Click on the “Create function” button displayed on the Lambda’s interface:

By clicking on the “Create function” option, Lambda’s interface will open in a new tab. From the displayed interface, select the “Author from scratch” option to create the Lambda function:

Next comes the “Basic information” section. Provide the name for the function in the “Function name” text field. For the Runtime, select the “Python 3.9” option:

Read more: How to Create a Lambda Function With Python Runtime

Click on the “Create function” button by keeping the rest of the settings as default:

The Lambda Function has been successfully created as indicated by the confirmation message from the AWS:

Navigate to the “Code source” section on the interface. Replace the existing code with the following code:

import boto3

def lambda_handler(event, context):
    ARN = event['SecretId']
    token = event['ClientRequestToken']
    step = event['Step']

    # Setup the client
    service_client = boto3.client('secretsmanager')

    # Make sure the version is staged correctly
    metadata = service_client.describe_secret(SecretId=ARN)
    if not metadata['RotationEnabled']:
        raise ValueError("Secret %s is not enabled for rotation" % ARN)
    if step == "createSecret":
        create_secret(service_client, ARN, token)

    elif step == "setSecret":
        set_secret(service_client, ARN, token)

    elif step == "testSecret":
        test_secret(service_client, ARN, token)

    elif step == "finishSecret":
        finish_secret(service_client, ARN, token)

        raise ValueError("Invalid step parameter")

def create_secret(service_client, ARN, token):

    service_client.get_secret_value(SecretId=ARN, VersionStage="AWSCURRENT")

    # Now try to get the secret version, if that fails, put a new secret
        service_client.get_secret_value(SecretId=ARN, VersionId=token, VersionStage="AWSPENDING")
    except service_client.exceptions.ResourceNotFoundException:
        # Generate a random password
        passwd = service_client.get_random_password(ExcludeCharacters='/@"\'\')
        # Put the secret
        service_client.put_secret_value(SecretId=ARN, ClientRequestToken=token, SecretString=passwd['
RandomPassword'], VersionStages=['AWSPENDING'])

def set_secret(service_client, ARN, token):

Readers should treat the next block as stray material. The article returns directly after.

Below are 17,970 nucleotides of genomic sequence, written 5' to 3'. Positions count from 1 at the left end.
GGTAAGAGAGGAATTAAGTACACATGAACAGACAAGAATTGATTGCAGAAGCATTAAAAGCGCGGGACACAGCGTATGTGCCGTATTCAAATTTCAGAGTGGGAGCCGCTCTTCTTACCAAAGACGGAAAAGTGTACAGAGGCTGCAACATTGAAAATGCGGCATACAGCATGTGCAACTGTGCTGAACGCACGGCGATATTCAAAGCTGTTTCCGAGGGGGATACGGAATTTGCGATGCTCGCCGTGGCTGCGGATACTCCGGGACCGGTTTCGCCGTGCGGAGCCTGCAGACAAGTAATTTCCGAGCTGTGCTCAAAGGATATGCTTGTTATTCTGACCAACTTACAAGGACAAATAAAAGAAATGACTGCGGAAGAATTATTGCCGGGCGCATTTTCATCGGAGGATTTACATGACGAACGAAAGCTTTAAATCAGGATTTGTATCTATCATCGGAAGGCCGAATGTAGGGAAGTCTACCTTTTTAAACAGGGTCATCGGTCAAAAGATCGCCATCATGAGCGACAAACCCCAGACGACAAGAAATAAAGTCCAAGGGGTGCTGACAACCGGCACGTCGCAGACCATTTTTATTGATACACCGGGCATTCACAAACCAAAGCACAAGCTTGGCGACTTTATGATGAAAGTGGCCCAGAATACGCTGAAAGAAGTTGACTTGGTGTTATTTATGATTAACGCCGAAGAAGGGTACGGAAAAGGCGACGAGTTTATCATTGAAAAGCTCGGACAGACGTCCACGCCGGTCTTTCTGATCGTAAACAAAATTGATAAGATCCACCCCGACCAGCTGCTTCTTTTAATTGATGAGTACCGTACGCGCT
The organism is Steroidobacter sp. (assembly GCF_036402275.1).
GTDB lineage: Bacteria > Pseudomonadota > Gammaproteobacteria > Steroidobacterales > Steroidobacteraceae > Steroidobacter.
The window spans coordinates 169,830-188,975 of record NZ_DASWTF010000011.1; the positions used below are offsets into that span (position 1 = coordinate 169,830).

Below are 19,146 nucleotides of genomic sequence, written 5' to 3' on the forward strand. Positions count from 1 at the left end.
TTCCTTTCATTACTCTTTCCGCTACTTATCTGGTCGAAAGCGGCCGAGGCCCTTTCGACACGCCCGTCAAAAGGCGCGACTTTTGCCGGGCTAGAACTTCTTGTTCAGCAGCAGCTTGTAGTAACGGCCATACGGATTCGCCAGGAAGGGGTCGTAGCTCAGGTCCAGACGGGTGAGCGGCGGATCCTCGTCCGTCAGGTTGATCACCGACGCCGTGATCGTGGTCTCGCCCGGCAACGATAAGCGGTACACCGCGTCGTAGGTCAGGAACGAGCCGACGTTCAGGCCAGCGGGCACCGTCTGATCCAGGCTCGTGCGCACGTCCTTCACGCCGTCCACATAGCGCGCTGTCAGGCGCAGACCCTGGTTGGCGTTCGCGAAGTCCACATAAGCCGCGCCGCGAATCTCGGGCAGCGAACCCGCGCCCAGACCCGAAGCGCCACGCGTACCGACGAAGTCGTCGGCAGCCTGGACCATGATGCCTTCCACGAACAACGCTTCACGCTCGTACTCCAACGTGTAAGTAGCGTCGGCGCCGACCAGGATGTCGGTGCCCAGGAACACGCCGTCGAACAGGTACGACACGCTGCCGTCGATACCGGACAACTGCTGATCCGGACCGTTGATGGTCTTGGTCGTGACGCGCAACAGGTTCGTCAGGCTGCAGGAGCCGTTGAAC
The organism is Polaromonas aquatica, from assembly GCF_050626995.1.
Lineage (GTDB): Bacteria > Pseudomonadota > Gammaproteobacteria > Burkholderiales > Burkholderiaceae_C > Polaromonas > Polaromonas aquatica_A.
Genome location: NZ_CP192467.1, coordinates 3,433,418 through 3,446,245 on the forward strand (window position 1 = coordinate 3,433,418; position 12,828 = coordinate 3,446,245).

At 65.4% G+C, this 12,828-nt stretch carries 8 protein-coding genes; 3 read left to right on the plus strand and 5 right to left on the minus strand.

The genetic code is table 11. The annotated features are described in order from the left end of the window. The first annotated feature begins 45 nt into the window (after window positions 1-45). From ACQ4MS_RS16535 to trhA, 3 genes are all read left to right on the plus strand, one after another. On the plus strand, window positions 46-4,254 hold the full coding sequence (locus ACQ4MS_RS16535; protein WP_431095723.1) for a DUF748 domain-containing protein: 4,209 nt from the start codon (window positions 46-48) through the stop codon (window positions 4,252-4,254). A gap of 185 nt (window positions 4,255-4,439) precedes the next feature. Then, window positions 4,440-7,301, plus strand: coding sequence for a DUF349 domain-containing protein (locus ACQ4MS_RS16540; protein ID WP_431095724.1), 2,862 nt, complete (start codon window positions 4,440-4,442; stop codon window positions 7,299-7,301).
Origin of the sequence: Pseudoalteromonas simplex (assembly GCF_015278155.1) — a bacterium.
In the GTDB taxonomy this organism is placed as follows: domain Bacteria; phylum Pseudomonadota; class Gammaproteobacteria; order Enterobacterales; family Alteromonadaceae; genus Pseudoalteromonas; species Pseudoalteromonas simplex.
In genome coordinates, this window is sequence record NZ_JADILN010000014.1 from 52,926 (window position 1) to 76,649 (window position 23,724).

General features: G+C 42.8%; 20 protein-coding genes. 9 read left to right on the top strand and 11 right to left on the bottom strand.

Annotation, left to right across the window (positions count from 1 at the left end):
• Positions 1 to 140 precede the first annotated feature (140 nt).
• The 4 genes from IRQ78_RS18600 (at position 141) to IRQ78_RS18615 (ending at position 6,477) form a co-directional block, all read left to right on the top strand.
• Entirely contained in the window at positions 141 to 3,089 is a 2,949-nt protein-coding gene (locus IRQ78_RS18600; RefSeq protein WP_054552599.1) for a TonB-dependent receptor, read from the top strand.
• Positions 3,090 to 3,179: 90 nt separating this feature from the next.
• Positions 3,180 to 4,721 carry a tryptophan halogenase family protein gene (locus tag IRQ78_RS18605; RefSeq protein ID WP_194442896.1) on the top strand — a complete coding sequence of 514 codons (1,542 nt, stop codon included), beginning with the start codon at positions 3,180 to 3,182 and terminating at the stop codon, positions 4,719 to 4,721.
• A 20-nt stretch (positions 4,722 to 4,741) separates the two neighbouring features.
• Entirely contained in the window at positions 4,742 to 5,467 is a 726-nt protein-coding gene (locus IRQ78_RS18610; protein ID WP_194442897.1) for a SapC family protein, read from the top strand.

print("No database user credentials to update...")

def test_secret(service_client, ARN, token):
    print("No need to testing against any service...")

def finish_secret(service_client, ARN, token):
    # First describe the secret to get the current version
    metadata = service_client.describe_secret(SecretId=ARN)

    for version in metadata["VersionIdsToStages"]:
        if "AWSCURRENT" in metadata["VersionIdsToStages"][version]:
            if version == token:
                # The correct version is already marked as current, return

            # Finalize by staging the secret version current
            service_client.update_secret_version_stage(SecretId=ARN, VersionStage="AWSCURRENT", MoveToVersionId=token, RemoveFromVersionId=version)

To apply and save changes to the function, click on the “Deploy” button:

Step 3: Create an IAM Policy

For this Lambda function to rotate the secrets, there are certain permissions that are required to be configured. For this purpose, click on the “Configurations” tab on the Lambda Interface:

Click on the “Permissions” tab from the left sidebar. Under the Execution role section, click on the “Role” option under the “Role name” field:

This will display the following interface. From the sidebar, click on the “Policies” option under the “Access Management” section:

On the IAM Policies interface, click on the “Create policy” button to configure the required permissions for the function:

Search and select the “Secret Manager” from the results under the “Select a service” block. Tap the “Next” button to proceed further:

After selecting the Service, we have to specify the “Actions”. In the Actions allowed section, configure the following actions for the Secret Manager service. From the Read section:

  • DescribeSecret
  • GetRandomPassword
  • GetSecretValue

Similarly, in the Write section, allow the following actions:

  • PutSecretValue
  • UpdateSecretVersionStage

Under the “Actions allowed” section, there is the “Resources” block. To implement rotation for a specific secret, provide the ARN of the secret. The ARN of the resource is unique which is provided by AWS to identify different resources. Click on the “Add Arn” option to specify the ARN of the secret:

Head back to the Secret Manager dashboard and choose the secret’s name. From the Secret details interface, tap the button to copy the ARN of the secret:

Paste the ARN in the Specify ARNs window of the IAM policy. Also, click the “This account” button as the secret is configured inside the current account. After that, click on the “Add ARNs” button:

Click on the “Next” button after specifying the ARN: